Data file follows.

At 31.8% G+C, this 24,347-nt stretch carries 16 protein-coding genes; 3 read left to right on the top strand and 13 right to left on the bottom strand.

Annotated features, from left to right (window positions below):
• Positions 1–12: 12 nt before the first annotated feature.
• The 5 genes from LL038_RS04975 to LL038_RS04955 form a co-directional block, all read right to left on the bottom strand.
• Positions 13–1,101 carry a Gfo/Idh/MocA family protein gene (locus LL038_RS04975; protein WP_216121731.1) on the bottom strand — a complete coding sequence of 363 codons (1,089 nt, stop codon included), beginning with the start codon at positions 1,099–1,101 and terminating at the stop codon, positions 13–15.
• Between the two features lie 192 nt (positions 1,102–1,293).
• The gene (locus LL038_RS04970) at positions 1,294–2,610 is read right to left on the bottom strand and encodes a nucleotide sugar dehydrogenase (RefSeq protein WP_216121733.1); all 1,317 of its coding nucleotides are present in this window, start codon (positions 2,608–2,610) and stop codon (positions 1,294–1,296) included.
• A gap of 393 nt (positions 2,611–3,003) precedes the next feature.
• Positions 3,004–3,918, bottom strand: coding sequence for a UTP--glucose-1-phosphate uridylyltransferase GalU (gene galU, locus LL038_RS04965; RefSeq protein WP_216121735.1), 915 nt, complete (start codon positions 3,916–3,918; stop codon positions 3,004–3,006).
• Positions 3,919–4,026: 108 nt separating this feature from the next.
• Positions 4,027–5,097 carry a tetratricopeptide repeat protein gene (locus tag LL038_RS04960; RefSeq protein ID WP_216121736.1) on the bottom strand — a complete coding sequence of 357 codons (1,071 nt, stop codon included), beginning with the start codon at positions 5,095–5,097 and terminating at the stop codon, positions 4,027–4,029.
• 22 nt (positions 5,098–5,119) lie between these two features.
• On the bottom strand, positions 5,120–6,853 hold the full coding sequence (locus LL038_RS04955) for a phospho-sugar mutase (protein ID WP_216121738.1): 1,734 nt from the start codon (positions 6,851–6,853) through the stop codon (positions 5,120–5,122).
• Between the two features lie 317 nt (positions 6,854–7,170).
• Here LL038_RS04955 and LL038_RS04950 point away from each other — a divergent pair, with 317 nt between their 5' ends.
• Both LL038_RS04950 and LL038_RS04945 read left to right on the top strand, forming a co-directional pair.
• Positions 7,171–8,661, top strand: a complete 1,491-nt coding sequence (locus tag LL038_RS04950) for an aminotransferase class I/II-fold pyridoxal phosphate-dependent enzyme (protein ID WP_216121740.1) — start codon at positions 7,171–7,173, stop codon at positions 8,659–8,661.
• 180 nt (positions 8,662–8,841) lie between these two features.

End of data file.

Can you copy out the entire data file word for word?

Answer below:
At 31.8% G+C, this 24,347-nt stretch carries 16 protein-coding genes; 3 read left to right on the top strand and 13 right to left on the bottom strand.

Annotated features, from left to right (window positions below):
• Positions 1–12: 12 nt before the first annotated feature.
• The 5 genes from LL038_RS04975 to LL038_RS04955 form a co-directional block, all read right to left on the bottom strand.
• Positions 13–1,101 carry a Gfo/Idh/MocA family protein gene (locus LL038_RS04975; protein WP_216121731.1) on the bottom strand — a complete coding sequence of 363 codons (1,089 nt, stop codon included), beginning with the start codon at positions 1,099–1,101 and terminating at the stop codon, positions 13–15.
• Between the two features lie 192 nt (positions 1,102–1,293).
• The gene (locus LL038_RS04970) at positions 1,294–2,610 is read right to left on the bottom strand and encodes a nucleotide sugar dehydrogenase (RefSeq protein WP_216121733.1); all 1,317 of its coding nucleotides are present in this window, start codon (positions 2,608–2,610) and stop codon (positions 1,294–1,296) included.
• A gap of 393 nt (positions 2,611–3,003) precedes the next feature.
• Positions 3,004–3,918, bottom strand: coding sequence for a UTP--glucose-1-phosphate uridylyltransferase GalU (gene galU, locus LL038_RS04965; RefSeq protein WP_216121735.1), 915 nt, complete (start codon positions 3,916–3,918; stop codon positions 3,004–3,006).
• Positions 3,919–4,026: 108 nt separating this feature from the next.
• Positions 4,027–5,097 carry a tetratricopeptide repeat protein gene (locus tag LL038_RS04960; RefSeq protein ID WP_216121736.1) on the bottom strand — a complete coding sequence of 357 codons (1,071 nt, stop codon included), beginning with the start codon at positions 5,095–5,097 and terminating at the stop codon, positions 4,027–4,029.
• 22 nt (positions 5,098–5,119) lie between these two features.
• On the bottom strand, positions 5,120–6,853 hold the full coding sequence (locus LL038_RS04955) for a phospho-sugar mutase (protein ID WP_216121738.1): 1,734 nt from the start codon (positions 6,851–6,853) through the stop codon (positions 5,120–5,122).
• Between the two features lie 317 nt (positions 6,854–7,170).
• Here LL038_RS04955 and LL038_RS04950 point away from each other — a divergent pair, with 317 nt between their 5' ends.
• Both LL038_RS04950 and LL038_RS04945 read left to right on the top strand, forming a co-directional pair.
• Positions 7,171–8,661, top strand: a complete 1,491-nt coding sequence (locus tag LL038_RS04950) for an aminotransferase class I/II-fold pyridoxal phosphate-dependent enzyme (protein ID WP_216121740.1) — start codon at positions 7,171–7,173, stop codon at positions 8,659–8,661.
• 180 nt (positions 8,662–8,841) lie between these two features.